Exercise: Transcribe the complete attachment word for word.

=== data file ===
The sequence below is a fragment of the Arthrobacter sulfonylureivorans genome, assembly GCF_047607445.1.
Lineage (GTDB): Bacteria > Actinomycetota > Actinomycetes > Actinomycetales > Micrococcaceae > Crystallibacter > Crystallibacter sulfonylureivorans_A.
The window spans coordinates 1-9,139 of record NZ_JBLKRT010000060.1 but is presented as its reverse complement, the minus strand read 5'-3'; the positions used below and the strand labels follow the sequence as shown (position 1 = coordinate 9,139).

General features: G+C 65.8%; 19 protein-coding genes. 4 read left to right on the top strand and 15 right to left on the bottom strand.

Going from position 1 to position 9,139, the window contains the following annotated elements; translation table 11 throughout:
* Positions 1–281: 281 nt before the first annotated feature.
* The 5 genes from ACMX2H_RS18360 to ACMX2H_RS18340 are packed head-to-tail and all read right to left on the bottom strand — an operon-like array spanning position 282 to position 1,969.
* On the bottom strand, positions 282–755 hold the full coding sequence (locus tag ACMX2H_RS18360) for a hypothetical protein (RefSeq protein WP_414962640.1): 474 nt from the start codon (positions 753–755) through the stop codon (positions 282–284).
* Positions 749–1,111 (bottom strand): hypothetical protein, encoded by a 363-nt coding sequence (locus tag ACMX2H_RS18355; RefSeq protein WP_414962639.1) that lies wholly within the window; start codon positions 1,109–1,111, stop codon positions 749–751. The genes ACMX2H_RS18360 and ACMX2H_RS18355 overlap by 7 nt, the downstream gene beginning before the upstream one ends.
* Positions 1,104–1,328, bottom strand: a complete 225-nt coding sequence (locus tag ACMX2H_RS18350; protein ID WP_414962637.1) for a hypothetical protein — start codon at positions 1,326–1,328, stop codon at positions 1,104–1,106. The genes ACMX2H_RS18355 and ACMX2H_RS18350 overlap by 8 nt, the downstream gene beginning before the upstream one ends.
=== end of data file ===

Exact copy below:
The sequence below is a fragment of the Arthrobacter sulfonylureivorans genome, assembly GCF_047607445.1.
Lineage (GTDB): Bacteria > Actinomycetota > Actinomycetes > Actinomycetales > Micrococcaceae > Crystallibacter > Crystallibacter sulfonylureivorans_A.
The window spans coordinates 1-9,139 of record NZ_JBLKRT010000060.1 but is presented as its reverse complement, the minus strand read 5'-3'; the positions used below and the strand labels follow the sequence as shown (position 1 = coordinate 9,139).

General features: G+C 65.8%; 19 protein-coding genes. 4 read left to right on the top strand and 15 right to left on the bottom strand.

Going from position 1 to position 9,139, the window contains the following annotated elements; translation table 11 throughout:
* Positions 1–281: 281 nt before the first annotated feature.
* The 5 genes from ACMX2H_RS18360 to ACMX2H_RS18340 are packed head-to-tail and all read right to left on the bottom strand — an operon-like array spanning position 282 to position 1,969.
* On the bottom strand, positions 282–755 hold the full coding sequence (locus tag ACMX2H_RS18360) for a hypothetical protein (RefSeq protein WP_414962640.1): 474 nt from the start codon (positions 753–755) through the stop codon (positions 282–284).
* Positions 749–1,111 (bottom strand): hypothetical protein, encoded by a 363-nt coding sequence (locus tag ACMX2H_RS18355; RefSeq protein WP_414962639.1) that lies wholly within the window; start codon positions 1,109–1,111, stop codon positions 749–751. The genes ACMX2H_RS18360 and ACMX2H_RS18355 overlap by 7 nt, the downstream gene beginning before the upstream one ends.
* Positions 1,104–1,328, bottom strand: a complete 225-nt coding sequence (locus tag ACMX2H_RS18350; protein ID WP_414962637.1) for a hypothetical protein — start codon at positions 1,326–1,328, stop codon at positions 1,104–1,106. The genes ACMX2H_RS18355 and ACMX2H_RS18350 overlap by 8 nt, the downstream gene beginning before the upstream one ends.